While HUGHES was a great scout & Indian trader, he never headed an expedition of this note. This is no doubt was because of his fierce temperment & bad reputation among his own countrymen. McWhorters description of Jesse HIGHES is difficult, if not impossible to believe. First, Jesse was but 21 years old when Bull & his people moved south from Bulltown in May 1772. Second, as McWhorter tells us, Jesse was an Indian trader until 2 years after Bull & his people left Bulltown, which shows that until 1774 he was frieindly toward the Indians & was trusted by them. The Indians did not trade with a known enemy or anyone they did not trust. Certain murders of settlers in 1774 set Jesse & his brother Elias against the Indians & not until then did these 2 begin to earn reputation as Indian fighters. In 1778 Indians murdered Thomas HUGHES, father of Jesse, in a cowardly, sneak attack. In 1787, a party of Indians & the white renegade, Leonard SCHOOLCRAFT took captive Jesse's daughter. The next year, Jesse was able to purchase his daughter's release. After that, his hatred for Indians seems to have grown into something of an obession.
Concerning Hughes' daughter, Withers (Border Warfare pg 380) says only that, " Hughes' daughter was ransomed by her father the next year, and is yet (1830) living in sight of the theatre of those savage enormities." (It is difficult to know exactly from evidence available, which of Jesse Hughes' daughters was taken captive by the Indians. He fathered 7, namely: Rachel, Martha, Sudna, Elizabeth, Lucinda, Nancy and Massie. Tradition names Martha wife of Jacob Bonnett as the girl who was carried off by the savages & ransomed by her father. Certain stories of the capture name other daughters.) McWhorter's statement that Jesse Hughes had a bad reputation among his own countrymen (Border Warfare- pg 137) is flatly refuted by the court records of Harrison County; order book number 1of these records shows that Jesse Hughes was twice nominated & chosen captain of the Harrison County milita; other records of this county reveal that he served in this office 4 times, more often than any other. The record ( order book 1) for May 17, 1786 reads: Jesse Hughes came into court & took the oath of allegiance and the oath of Capt. of Militia according to law.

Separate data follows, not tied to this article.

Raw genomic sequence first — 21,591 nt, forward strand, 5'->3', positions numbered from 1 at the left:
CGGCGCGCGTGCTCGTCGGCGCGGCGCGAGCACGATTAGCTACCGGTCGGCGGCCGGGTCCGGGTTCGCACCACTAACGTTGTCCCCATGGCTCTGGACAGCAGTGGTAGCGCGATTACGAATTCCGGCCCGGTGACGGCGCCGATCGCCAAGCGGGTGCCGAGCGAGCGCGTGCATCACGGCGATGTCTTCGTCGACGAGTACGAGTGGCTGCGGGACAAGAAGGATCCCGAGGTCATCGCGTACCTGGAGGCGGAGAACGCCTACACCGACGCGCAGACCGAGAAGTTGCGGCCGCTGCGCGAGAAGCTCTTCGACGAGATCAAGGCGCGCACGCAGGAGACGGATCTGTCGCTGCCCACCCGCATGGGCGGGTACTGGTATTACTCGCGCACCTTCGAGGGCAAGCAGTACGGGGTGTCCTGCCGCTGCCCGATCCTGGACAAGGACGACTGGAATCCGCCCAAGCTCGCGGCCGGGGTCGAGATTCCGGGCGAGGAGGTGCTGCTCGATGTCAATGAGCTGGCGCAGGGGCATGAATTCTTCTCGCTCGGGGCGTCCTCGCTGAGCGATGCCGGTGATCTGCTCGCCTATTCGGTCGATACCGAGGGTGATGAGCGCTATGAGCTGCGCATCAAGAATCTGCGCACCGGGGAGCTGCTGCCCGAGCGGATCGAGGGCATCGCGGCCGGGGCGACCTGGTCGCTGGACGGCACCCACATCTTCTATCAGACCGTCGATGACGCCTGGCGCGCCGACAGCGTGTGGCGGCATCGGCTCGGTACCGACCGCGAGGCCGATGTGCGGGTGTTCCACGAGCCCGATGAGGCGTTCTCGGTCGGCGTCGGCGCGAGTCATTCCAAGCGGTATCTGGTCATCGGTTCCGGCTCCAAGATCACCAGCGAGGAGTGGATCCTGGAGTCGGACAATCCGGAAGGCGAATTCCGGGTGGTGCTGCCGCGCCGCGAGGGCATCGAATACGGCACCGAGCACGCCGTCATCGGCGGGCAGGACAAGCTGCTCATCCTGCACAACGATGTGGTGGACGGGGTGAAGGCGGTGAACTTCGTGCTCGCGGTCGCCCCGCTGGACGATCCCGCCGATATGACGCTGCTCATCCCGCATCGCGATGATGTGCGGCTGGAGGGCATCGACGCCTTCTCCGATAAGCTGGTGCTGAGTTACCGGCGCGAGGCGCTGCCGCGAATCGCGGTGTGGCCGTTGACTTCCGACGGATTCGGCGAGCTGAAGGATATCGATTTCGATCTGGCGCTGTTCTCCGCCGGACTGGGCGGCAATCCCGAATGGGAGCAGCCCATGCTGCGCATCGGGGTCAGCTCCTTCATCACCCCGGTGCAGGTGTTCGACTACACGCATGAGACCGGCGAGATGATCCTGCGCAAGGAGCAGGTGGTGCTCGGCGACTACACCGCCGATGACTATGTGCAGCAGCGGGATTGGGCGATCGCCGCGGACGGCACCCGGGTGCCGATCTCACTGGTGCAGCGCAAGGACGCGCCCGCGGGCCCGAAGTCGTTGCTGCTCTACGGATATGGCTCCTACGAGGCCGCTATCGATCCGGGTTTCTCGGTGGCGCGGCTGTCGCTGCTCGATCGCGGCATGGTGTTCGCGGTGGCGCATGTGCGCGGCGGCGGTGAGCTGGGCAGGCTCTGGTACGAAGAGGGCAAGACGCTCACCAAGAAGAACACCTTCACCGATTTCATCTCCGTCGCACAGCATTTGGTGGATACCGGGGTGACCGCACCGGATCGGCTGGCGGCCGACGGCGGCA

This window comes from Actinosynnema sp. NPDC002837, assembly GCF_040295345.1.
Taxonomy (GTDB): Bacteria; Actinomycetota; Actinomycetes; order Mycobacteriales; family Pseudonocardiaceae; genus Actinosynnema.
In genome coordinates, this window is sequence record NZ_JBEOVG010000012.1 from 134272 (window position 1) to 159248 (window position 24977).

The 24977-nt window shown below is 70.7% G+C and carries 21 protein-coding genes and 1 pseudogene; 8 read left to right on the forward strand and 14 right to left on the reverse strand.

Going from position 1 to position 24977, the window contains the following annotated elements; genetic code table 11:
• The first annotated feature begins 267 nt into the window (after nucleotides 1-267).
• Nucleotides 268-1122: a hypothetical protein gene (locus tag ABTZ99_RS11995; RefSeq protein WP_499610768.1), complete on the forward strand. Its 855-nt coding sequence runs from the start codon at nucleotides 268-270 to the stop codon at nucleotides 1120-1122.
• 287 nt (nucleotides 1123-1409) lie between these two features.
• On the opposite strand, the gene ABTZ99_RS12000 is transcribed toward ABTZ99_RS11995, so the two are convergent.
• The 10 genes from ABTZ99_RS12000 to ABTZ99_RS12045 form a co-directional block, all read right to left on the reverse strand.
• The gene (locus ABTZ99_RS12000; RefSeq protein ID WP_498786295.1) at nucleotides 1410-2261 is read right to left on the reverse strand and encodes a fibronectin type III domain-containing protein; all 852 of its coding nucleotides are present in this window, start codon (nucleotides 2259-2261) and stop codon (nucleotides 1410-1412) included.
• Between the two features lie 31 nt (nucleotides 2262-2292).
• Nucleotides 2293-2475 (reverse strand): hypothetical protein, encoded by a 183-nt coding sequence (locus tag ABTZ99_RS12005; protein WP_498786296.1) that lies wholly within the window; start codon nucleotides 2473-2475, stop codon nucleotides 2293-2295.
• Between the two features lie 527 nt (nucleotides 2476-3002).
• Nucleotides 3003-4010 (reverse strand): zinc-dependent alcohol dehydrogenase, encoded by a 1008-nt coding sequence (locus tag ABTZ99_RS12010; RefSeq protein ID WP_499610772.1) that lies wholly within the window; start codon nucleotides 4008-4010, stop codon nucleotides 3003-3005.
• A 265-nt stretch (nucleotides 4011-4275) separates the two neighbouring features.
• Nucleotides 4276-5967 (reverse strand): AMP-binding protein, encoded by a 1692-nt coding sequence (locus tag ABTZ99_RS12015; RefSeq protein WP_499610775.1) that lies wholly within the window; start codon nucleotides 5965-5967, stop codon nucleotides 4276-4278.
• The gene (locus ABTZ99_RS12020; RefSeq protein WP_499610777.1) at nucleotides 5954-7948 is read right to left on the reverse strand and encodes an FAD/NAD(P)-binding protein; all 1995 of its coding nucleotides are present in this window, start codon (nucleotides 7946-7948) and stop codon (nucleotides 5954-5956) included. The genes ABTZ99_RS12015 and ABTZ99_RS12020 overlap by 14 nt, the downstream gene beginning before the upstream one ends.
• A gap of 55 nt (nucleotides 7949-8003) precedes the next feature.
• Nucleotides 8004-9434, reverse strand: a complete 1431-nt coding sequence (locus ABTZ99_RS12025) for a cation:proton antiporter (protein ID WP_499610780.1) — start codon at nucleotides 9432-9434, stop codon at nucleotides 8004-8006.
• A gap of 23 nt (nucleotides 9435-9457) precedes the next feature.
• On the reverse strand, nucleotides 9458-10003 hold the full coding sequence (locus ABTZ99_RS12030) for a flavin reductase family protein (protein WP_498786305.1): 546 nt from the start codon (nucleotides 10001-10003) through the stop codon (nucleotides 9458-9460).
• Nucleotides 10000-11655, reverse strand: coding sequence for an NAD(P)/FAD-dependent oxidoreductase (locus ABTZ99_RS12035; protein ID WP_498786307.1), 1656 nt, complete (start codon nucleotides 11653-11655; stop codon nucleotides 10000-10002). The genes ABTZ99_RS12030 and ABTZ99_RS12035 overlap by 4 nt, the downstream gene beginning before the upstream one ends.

McWhorters statement that John CUTRIGHT died in 1852 at the age of 105 is incorrect. Bible record & Cutright's application for a RW pension & records established in VA & in Washington D.C. show that John Cutright was born in 1754 & died March 8, 1850, aged 95; he would have been 96 in August. He was a son of John Cutright & was born in Hampshire County. He was 17 years old when Bull & his people are said to have been massacred at Bulltown. His father claimed 400 acres of land in Monongahela (now Upshur County) in 1770 & is said to have settled here the same year. In 1782, John Cutright Sr.'s tax returns show there were 7 persons in his family. Wight of John Cutright Jr's descendants beginning in 1895 have denied that he ever confessed to taking part in the so-called Bulltown massacre of Chief Bull & his people.
Certain Chief Bull's descendants provided statements that their ancestor, Chief Bull, son of King of Delawares, Teedyuscung, died in the 1790's near old Fort Rosalie on the Mississippi where he lies buried. Relatives of James LAMBERT, settled in Jefferson County, Missouri before 1790 know of their descent from Chief Bull, through two of the Chief's daughters who married men by the name of LAMBERT. With the help of these Missouri descendants this writer was able to locate others of the same descent; members of the: NELSON family of Pendleton Co. WVa, members of the CRITES, FREDERICK, YEAGER, SLOAN, LAMBERT, FISHER, KENNEDY and other families of the Monongahela Valley & elsewhere in WVa. These many people alive are proof that Bull & his families were not massacred at Bulltown in present Braxton Co. WV but rather as Draper truthfully states, " went to the White river, 18 miles from the Wabash, & when Gen. Hamilton was taken they broke off & went to the Mississippi."